11. Thailand- Our dear friends (Hi Chuck and Vina!) decided to get married in Thailand, so we figured we should go out and support them. Thanks to our airline miles, we were able to get the flights for free. It was a lovely week of friends, love, and lots of amazing Thai food.

12. Friendships- We're deeply grateful for the friends that made this a full and beautiful year. We're challenged and encouraged by the community around us.

Monday, December 12, 2011

An awakening to Chinua Achebe

I recently finished a compilation of 3 of Chinua Achebe’s novels: Things Fall Apart, No Longer at Ease, and Anthills of the Savannah. It was completely foreign to anything I had ever read before, as Achebe’s utilization of oral tradition, proverbs, Igbo language and non-linear storytelling overwhelmed my senses. Achebe’s distinctly (and refreshingly) non-Western writing style inserted me into a West African culture. It was reading by feeling: the truth of the proverbs, the weight of heritage, the glue of family and community, and the pain of the tragic events caused by the clash of modernity and tradition.

It is this first collision between European colonists and the Igbo tribe in Nigeria that Achebe explores in Things Fall Apart. The reader is introduced to Okwonkwo, a prominent man in the foremost Igbo village at the prime of his life. We see his pride, arrogance, compassion, and honor. Through his eyes we view the unwelcome intrusions of British justice and religion, and their devastating impact on his family, on his standing in the village, his village’s prominence within his tribe, and the Igbo culture as a whole.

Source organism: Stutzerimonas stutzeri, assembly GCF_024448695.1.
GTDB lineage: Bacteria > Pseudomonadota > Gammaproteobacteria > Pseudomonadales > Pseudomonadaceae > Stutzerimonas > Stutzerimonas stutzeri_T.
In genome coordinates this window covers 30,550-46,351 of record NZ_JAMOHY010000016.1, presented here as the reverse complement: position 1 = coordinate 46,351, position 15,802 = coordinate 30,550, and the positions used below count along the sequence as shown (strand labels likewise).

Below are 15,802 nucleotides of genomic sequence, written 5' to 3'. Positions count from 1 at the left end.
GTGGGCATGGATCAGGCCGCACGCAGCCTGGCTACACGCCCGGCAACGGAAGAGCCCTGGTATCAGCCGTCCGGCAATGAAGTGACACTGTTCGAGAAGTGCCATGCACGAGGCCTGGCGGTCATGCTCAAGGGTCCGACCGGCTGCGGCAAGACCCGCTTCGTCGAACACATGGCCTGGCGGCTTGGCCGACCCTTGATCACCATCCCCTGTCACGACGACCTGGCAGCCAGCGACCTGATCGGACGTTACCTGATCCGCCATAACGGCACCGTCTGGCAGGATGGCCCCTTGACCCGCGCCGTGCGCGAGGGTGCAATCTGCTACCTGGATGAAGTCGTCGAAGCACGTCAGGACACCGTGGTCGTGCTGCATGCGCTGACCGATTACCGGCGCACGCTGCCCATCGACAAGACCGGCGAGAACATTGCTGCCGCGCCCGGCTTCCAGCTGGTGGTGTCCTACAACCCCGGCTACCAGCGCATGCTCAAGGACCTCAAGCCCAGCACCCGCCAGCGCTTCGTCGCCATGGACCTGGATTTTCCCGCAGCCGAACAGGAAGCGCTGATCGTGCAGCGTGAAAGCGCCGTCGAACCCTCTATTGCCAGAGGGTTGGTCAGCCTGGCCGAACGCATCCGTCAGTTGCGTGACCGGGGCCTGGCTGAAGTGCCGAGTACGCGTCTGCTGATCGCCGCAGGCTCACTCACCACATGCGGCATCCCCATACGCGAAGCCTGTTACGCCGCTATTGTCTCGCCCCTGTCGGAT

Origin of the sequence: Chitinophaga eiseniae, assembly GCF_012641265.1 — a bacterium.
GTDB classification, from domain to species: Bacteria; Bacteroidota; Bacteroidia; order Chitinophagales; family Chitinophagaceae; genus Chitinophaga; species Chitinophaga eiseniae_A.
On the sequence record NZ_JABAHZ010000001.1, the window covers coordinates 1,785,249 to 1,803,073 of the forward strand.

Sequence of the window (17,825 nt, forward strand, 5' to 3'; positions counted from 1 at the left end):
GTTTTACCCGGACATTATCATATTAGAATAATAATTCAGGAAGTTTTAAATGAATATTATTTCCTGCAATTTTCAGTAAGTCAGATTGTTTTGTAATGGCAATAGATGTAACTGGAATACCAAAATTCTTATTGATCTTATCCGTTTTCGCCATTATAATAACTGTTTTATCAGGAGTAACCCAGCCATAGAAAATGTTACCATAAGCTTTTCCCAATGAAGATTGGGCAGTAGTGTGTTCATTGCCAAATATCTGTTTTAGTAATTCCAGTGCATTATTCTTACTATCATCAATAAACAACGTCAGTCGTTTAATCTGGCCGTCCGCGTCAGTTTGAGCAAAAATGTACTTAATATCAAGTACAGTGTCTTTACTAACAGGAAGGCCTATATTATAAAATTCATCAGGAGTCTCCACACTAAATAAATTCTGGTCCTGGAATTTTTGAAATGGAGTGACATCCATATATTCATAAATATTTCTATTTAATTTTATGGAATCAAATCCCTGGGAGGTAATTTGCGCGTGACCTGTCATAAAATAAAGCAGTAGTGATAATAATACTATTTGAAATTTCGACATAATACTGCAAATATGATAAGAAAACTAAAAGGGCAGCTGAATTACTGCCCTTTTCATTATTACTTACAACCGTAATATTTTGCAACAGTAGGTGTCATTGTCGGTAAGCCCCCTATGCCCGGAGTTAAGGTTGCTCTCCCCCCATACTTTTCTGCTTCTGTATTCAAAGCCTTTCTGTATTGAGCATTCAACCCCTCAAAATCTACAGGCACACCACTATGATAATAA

I’ll admit that Achebe’s portrayal of the Christian missionaries felt as true as it was frustrating. Frustrating because I identify myself as a Christian, yet sympathized more with the traditionalist characters than the Christian ones. Because in all the I have spent in sub-Saharan African countries I had never once asked a national about their perception of colonization. Because I had never read about the colonization of Africa from an African’s perspective. Moreover, my meager exposure to African thought is still many times greater than that of most other Americans. It is a tragedy that the stereotypes of an impoverished, starving, diseased, corrupt, and violent Africa prevail throughout the Western mindset. More readings of Achebe and other African authors would be the beginning of a new awakening of the West to the diverse cultures and the rich histories that comprise Africa.

The second book in the volume, No Longer At Ease, translates these themes into a Nigeria that is on the brink of independence, yet is under a new kind of imperialism. This story follows the grandson of the main character from Things Fall Apart, and it illuminates the dark path into corruption that continues to ravage the political lives of so many African politicians. This grandson was supposed to usher in the bright future of an independent Nigeria, yet succumbed to the very temptations he vowed to fight. For the first time, I understood some of the pressures that are unique to the West African public official and how the imposition of a Western-style government fails to address the reality of communal bonds and familial obligations. I see in a new light see the impact of the clash of Western modernity and Igbo traditionalism, and I recognize that the vague label of “corruption” is insufficient in describing the challenges that face the Nigerian (and perhaps other African) societies in the 21st century.